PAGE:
There’s nothing more comfortable and beautiful in a home during a Michigan winter than a roaring fireplace and the heat of a wood stove. But without regular maintenance, that comfort could turn into a life-threatening hazard, not only for your family home but also your vacation home.
“If you work with us on your home protection, chances are your home is already covered for a chimney or wood stove fire. But what’s never covered are your family memories,” Autumn CEO and President Curt Rager said. “It’s crucial for Michiganders to not only make sure their home is protected from fire hazards, but northern vacation properties also need to be fully winterized to avoid frozen pipes.”
Here are some fireplace maintenance tips for your chimney and your wood stove to make sure you are ready to enjoy your family and/or vacation home.
In spite of the ambiance and relaxation that a fireplace provides, there are also inherent fire dangers. To combat the risk of fire or inhalation of dangerous carbon monoxide (CO) gas, it is important for you to make chimney care part of your home fireplace maintenance plan. Follow these tips to keep your chimney in good shape and prevent fire hazards.
General Maintenance Tips
Both metal and masonry chimneys require maintenance. Proper ventilation keeps smoke and flue gases out of your home. At the very least, you should have your chimney inspected annually before each heating season. In addition:
- Have your chimney cleaned on a regular basis to reduce creosote buildup.
- Make sure your masonry chimney has a flue liner in place to reduce the possibility that the masonry could absorb creosote.
- Replace damaged liners, as they will allow creosote to accumulate and heat to escape.
- When hiring someone to reline your chimney, only allow the contractor to use a product from a nationally recognized testing laboratory.
Specific Fireplace Maintenance Tips
There are two types of chimneys that require specific maintenance to limit the risks in your home.
- Fireplace inserts—Make sure the vent is connected to the flue of the chimney.
- Factory-built metal chimneys—Do not use natural gas, fuel oil vents, well casing, stovepipe or other material in the chimney, as they cannot withstand the heat in the wood burner.
Keep These Precautions In Mind
Do not vent more than one heater or appliance into a single flue, as major complications can arise. Attaching another appliance, such as a water heater, you are running the risk of various problems. These include heavy creosote accumulation, deterioration of the flue or CO gas drifting into your home.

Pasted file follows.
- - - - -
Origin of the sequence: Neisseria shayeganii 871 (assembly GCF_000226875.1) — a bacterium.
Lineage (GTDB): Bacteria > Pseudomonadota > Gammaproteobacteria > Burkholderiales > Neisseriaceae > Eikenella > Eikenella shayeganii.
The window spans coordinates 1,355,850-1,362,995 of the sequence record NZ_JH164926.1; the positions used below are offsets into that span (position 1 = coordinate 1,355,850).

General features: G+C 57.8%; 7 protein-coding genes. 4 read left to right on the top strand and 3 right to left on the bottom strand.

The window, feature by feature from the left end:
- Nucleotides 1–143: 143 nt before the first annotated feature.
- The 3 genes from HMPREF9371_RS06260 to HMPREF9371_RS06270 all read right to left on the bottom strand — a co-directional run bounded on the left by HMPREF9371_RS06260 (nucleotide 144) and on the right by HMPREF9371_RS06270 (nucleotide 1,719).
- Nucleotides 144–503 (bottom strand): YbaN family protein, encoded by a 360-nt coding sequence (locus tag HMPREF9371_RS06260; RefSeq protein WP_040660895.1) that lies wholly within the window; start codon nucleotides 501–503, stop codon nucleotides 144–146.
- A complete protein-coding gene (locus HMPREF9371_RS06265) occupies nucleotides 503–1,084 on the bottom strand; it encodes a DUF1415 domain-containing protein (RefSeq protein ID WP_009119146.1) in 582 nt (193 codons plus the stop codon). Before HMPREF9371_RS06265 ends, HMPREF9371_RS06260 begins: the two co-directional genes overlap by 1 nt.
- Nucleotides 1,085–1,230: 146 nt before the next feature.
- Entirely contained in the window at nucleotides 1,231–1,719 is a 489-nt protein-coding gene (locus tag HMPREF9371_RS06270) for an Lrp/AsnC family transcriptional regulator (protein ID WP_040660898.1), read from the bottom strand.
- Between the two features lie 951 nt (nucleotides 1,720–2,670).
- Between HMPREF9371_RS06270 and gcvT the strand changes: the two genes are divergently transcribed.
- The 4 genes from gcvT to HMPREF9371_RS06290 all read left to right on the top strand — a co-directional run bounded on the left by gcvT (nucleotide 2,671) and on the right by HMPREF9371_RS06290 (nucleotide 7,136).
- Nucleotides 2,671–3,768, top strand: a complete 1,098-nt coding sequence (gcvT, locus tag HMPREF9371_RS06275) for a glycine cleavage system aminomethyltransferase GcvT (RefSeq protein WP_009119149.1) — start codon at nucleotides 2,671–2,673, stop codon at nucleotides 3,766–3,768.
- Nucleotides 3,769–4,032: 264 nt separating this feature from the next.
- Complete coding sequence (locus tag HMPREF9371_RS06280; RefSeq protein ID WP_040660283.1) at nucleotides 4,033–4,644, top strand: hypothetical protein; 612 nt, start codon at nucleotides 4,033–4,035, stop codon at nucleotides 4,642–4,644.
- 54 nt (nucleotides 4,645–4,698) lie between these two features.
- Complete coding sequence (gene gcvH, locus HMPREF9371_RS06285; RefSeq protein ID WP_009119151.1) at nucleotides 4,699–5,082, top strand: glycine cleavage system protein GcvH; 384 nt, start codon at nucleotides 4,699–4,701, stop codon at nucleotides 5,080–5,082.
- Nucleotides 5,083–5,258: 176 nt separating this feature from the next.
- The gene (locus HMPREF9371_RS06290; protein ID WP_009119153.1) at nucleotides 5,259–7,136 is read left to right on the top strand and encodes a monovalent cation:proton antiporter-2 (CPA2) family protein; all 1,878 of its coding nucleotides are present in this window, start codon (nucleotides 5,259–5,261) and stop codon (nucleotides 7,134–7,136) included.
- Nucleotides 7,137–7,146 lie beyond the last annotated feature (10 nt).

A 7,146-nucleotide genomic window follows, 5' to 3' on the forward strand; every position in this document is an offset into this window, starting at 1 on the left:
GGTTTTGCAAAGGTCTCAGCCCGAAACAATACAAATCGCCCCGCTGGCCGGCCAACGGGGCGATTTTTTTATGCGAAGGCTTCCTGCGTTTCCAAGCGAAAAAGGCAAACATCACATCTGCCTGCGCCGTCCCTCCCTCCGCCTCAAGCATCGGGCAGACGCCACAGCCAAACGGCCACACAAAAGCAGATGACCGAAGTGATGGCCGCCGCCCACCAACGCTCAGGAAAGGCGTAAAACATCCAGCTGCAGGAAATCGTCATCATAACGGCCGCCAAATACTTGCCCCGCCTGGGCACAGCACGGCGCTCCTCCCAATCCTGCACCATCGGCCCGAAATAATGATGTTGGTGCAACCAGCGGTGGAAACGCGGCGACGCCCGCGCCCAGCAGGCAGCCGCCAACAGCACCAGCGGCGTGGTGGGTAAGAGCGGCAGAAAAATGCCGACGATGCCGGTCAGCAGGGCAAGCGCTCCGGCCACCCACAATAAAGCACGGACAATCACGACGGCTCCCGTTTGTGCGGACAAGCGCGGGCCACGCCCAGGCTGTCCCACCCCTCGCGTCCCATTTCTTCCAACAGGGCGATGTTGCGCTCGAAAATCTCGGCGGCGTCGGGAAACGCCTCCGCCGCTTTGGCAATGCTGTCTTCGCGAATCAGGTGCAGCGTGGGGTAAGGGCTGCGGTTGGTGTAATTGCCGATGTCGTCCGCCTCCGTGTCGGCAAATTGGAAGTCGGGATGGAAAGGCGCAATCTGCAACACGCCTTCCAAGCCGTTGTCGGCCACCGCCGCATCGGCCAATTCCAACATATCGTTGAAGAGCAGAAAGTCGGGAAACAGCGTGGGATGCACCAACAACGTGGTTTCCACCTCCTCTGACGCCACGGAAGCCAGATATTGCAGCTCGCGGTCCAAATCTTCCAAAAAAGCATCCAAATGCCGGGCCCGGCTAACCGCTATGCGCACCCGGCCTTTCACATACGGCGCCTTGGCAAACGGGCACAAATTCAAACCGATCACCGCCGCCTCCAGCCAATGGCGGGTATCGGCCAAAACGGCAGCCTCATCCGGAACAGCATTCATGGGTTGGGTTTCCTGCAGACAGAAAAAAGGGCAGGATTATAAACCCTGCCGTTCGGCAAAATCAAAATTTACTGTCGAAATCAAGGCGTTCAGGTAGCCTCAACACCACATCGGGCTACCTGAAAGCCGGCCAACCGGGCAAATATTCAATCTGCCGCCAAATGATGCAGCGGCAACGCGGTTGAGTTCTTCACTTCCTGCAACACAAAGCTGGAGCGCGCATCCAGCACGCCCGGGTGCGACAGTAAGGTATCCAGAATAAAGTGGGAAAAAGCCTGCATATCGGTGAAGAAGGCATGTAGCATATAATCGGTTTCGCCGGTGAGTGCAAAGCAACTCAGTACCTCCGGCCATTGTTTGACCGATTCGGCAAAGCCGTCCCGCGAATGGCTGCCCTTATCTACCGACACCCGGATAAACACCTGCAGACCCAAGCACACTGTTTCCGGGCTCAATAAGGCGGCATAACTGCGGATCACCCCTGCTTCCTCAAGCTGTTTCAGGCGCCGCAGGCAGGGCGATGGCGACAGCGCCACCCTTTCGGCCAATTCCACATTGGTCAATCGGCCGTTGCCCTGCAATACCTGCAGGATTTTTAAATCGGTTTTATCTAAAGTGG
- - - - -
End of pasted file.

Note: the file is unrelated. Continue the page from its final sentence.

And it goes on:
Wood Stove Safety Tips
The top source of fires in American homes comes from fuel-burning appliances—such as a wood-burning stove. That’s why it’s vital to follow proper precautions when using your wood-burning stove. Consider the following guidelines to ensure the safe operation of your stove—keeping you, your family, and your home protected against the risk of a fire.
- Read the instructions for your wood-burning stove and follow them carefully.
- Inspect the firebrick liner in your stove, if you have one.
- Should the liner shows signs of wear, replace it immediately.
- Don’t use flammable or combustible liquid (e.g., gasoline, kerosene, or lighter fluid to start a fire.
- Burn wood from the manufacturer only.
- Don’t burn plastic, wood, or garbage with paint or chemicals on them.
- Be sure to have properly maintained smoke and carbon monoxide detectors and an approved multipurpose fire extinguisher in your home.
- Never close your damper with hot ashes in the fireplace. Doing so will cause the fire to heat up which will force toxic carbon monoxide into your house.
Following these tips will go a long way to keeping your family safe.
Prioritize Routine Inspections and Fireplace Maintenance
Solid fuel units (including wood-burning stoves) tend to require significantly more upkeep than other heating systems. Failure to conduct regular inspections and fireplace maintenance could lead to the development of cracks, leaks, warping, baffle gaps, or creosote buildup in your wood-burning stove—all of which can cause a fire.
With this in mind, be sure to have your stove inspected at least once every year by a qualified professional for potential problems, and make repairs as needed. In addition, conduct monthly maintenance practices of your own to keep your stove in good (and safe) condition.
As always, you can call us at Autumn Insurance at 248-478-1177 if you have any questions about home maintenance and homeowners insurance solutions.